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Dear Parrots magazine,

CITES-listed parrots

The Green-cheeked Conure has become one of the most popular species in aviculture so it was good to see an article devoted to Pyrrhuras in the November issue. However, Pauline James seems to be unclear about CITES-listed species. She mentions two species, the Green-cheeked and the Red-bellied (Maroon-bellied) in relation to their CITES Appendix Iisting and correctly states that they are on Appendix II, but also states that both species are listed because they are endangered. This is incorrect. They are two of the most common and widespread members of the genus.

Species are not listed on Appendix II because they are endangered, but because it allows (in theory) close monitoring of trade to prevent them becoming endangered. In fact a number of CITES II-listed parrots were not properly monitored and are now endangered and on Appendix I.

Nearly all parrot species are on Appendix II. They are the only group of birds placed wholesale in this category because the scale of trade was so enormous. The exceptions are the 52 endangered parrot species on Appendix I and the four species on Appendix III. The latter are species that are common in the wild and numerous in captivity, that is, the Budgerigar, Cockatiel, Ringneck Parakeet and Peach-faced Lovebird.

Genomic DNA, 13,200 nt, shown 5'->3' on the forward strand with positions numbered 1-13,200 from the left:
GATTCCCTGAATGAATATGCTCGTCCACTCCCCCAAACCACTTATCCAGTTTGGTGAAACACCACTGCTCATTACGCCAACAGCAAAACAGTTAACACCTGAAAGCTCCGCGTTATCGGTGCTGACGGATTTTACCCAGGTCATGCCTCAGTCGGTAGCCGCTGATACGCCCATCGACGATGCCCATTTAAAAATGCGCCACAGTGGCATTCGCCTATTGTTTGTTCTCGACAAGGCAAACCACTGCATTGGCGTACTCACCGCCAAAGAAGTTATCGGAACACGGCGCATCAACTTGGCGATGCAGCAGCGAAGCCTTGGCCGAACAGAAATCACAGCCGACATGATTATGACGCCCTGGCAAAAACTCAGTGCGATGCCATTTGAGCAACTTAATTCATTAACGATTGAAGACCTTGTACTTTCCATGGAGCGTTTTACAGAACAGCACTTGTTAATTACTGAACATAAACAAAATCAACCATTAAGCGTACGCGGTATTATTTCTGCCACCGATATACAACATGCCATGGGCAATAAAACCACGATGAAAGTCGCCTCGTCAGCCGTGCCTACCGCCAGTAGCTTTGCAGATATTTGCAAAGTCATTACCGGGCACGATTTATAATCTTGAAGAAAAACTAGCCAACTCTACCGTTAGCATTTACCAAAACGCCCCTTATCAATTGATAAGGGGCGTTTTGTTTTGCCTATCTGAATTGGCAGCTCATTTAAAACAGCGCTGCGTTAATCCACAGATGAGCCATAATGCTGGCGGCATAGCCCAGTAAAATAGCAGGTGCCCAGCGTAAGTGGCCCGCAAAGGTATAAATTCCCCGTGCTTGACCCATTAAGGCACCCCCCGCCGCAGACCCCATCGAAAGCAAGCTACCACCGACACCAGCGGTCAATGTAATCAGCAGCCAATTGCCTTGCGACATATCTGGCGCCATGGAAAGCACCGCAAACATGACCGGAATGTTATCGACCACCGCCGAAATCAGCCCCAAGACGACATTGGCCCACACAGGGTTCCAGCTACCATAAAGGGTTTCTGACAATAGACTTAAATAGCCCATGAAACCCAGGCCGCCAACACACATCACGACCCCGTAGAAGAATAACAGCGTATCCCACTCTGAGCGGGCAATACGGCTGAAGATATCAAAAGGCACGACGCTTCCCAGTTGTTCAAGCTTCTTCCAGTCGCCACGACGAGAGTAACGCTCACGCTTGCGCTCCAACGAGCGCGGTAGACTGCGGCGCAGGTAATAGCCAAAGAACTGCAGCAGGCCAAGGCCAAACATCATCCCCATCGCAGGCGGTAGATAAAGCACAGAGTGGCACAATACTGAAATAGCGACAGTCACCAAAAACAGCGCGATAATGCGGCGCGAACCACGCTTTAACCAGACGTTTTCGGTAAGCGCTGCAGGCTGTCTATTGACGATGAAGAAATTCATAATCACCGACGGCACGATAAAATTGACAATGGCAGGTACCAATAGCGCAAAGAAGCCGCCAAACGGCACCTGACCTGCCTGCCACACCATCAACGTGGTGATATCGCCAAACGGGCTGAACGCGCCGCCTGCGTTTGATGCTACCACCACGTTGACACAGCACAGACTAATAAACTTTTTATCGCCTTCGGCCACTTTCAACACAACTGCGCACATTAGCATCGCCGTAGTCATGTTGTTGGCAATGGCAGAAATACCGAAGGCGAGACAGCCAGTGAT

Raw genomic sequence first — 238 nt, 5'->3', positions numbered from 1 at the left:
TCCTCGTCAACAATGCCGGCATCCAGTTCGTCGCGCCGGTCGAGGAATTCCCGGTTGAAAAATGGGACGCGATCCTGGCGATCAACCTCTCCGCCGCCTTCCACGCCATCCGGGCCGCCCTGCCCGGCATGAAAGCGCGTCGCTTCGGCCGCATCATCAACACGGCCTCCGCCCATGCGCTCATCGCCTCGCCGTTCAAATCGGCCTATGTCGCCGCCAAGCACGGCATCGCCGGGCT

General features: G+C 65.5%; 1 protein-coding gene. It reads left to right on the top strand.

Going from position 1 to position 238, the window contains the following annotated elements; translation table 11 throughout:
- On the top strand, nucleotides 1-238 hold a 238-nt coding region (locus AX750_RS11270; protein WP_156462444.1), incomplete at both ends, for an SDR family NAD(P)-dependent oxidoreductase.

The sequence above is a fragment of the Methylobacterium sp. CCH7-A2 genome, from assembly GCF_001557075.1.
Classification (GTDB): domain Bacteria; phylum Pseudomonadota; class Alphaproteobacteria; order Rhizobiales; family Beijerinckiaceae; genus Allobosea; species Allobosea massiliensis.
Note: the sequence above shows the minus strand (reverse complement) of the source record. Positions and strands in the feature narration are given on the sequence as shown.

Pauline James also states that Pyrrhuras are found in northern South America and Central America. However, both the Green-cheeked and the Maroon-bellied are found far south of the Amazon basin, as far south as Argentina, Uruguay and Paraguay.

It is not true that they “all sport the white eye-ring present in all conures.” The Pacific Maroon-tailed Conure lacks the white eye ring (interesting, as the other sub-species possess it) and the several species that were formerly classified as subspecies of the Painted Conure and the White-eyed Conure, have dark grey skin surrounding the eye. And not all Aratinga conures have the white eye ring.

It is some years since taxonomists decided there were 18 species of Pyrrhuras. Now 27 species and 20 sub-species are recognised! About seventeen species are known in aviculture.

Rosemary Low - by e-mail




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